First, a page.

• A curriculum plan aligned with the American Board of Physical Therapy Specialties (ABPTS) description of specialty practice in geriatrics, meeting specifically defined competencies.
  • Specific clinical topics that are presented to residents in a formal and concise manner.
  • Completion of a terminal project.
  • A requirement to pass written and clinical examinations at prescribed intervals.

Mayo Clinic School of Health Sciences is committed to developing and maintaining the best education programs. The curriculum and other aspects of this program are assessed constantly and changed as necessary to ensure the highest quality training. Your schedule includes 12 hours each week for didactic education and study, report preparation, literature review, and research.


The program provides funding for you to attend one national conference approved by the program director.


Mentor sessions occur weekly, in two-hour increments for patient case discussion and treatment. Mentors collaborate with you in clinical interpretation, treatment planning, decision-making, communications, and other issues of patient management. Mentor sessions are flexible, guided by the resident, and seek to help build confidence in clinical decision making in a variety of situations. Mentors are clinical specialists and work in their area of expertise.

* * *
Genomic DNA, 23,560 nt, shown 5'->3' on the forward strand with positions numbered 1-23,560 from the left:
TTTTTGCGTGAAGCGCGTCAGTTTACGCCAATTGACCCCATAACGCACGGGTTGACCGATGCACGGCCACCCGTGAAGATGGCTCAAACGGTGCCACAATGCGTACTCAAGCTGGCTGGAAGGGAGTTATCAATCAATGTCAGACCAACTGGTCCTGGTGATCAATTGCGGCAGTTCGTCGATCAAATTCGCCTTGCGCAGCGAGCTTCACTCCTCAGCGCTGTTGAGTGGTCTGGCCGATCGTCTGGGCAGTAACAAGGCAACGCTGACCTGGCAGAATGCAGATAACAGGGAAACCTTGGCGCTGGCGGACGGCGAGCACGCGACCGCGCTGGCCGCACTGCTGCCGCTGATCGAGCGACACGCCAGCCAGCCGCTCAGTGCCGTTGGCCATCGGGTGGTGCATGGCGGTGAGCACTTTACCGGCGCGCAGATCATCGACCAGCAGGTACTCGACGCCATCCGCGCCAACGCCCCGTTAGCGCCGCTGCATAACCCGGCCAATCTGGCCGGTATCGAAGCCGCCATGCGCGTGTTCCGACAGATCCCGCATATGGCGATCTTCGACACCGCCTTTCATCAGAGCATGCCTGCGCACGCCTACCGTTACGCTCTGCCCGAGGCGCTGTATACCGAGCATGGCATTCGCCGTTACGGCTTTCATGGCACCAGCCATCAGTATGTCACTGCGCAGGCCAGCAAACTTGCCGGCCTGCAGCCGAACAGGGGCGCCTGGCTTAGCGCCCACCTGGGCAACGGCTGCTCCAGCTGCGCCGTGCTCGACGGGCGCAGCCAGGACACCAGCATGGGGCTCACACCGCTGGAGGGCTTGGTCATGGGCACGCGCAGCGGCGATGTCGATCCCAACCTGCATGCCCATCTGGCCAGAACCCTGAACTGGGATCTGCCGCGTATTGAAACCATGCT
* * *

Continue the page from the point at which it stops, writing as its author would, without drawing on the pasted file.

Schedule and hours

The residency is considered a full-time position; 70 percent of a typical week is spent on patient care (limited to a geriatric caseload) in the specific clinical setting as the resident rotates through the areas of practice within the curriculum. A weekend rotation is required during your acute rotation.

Department and faculty

All faculty members are Mayo Clinic therapy or allied health staff with demonstrated expertise and experience that exemplify the core values of physical therapy professionalism and patient care. Mentors are clinicians who focus their practice in each setting and are neurologic, orthopedic, and geriatric board-certified specialists.

More than 50 clinicians have achieved academic rank, and 12 are American Board of Physical Therapy Specialties-certified clinical specialists. The staff also has a multitude of various specialty certifications.

Visiting professors and lecturers

A hallmark of higher education excellence is the breadth and depth of information and experience provided to students by faculty and visiting experts. Many prominent professors visit Mayo Clinic each year to lecture on their areas of medical and scientific expertise.